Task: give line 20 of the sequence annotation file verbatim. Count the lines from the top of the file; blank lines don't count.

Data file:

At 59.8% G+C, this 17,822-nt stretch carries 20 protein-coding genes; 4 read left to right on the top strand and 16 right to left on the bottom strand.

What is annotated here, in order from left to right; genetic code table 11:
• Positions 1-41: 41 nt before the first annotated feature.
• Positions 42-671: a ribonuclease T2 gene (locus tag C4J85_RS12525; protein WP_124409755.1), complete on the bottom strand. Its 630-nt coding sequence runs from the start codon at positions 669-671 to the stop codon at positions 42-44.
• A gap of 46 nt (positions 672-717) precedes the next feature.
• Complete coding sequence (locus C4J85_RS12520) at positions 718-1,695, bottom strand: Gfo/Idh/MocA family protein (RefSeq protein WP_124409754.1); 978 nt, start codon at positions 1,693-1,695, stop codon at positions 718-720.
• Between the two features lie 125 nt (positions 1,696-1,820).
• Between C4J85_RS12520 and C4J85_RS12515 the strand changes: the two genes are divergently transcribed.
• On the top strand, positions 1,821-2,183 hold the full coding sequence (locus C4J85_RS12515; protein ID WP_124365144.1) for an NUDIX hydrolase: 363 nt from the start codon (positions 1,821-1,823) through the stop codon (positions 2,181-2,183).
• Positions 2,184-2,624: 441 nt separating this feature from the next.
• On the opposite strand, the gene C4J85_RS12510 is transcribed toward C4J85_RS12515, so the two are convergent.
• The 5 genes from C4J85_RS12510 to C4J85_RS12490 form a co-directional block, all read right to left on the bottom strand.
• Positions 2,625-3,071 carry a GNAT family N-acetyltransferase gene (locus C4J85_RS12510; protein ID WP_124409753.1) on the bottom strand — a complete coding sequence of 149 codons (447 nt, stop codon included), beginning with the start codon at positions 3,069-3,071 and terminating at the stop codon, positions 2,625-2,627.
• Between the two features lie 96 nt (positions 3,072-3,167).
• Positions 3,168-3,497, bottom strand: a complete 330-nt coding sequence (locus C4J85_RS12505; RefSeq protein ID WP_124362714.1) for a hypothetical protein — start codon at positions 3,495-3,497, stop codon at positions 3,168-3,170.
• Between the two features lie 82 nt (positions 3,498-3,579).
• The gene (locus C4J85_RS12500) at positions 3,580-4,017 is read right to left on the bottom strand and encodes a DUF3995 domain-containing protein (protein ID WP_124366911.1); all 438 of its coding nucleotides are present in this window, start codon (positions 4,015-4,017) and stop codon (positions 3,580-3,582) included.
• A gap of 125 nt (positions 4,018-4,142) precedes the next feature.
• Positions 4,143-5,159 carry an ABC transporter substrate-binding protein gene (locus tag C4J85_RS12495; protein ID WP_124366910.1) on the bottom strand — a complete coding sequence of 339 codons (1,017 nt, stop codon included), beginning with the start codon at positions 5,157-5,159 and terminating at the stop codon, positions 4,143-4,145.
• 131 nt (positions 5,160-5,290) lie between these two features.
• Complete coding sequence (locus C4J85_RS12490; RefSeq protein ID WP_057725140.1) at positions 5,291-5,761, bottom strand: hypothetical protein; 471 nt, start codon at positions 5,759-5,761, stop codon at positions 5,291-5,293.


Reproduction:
• 131 nt (positions 5,160-5,290) lie between these two features.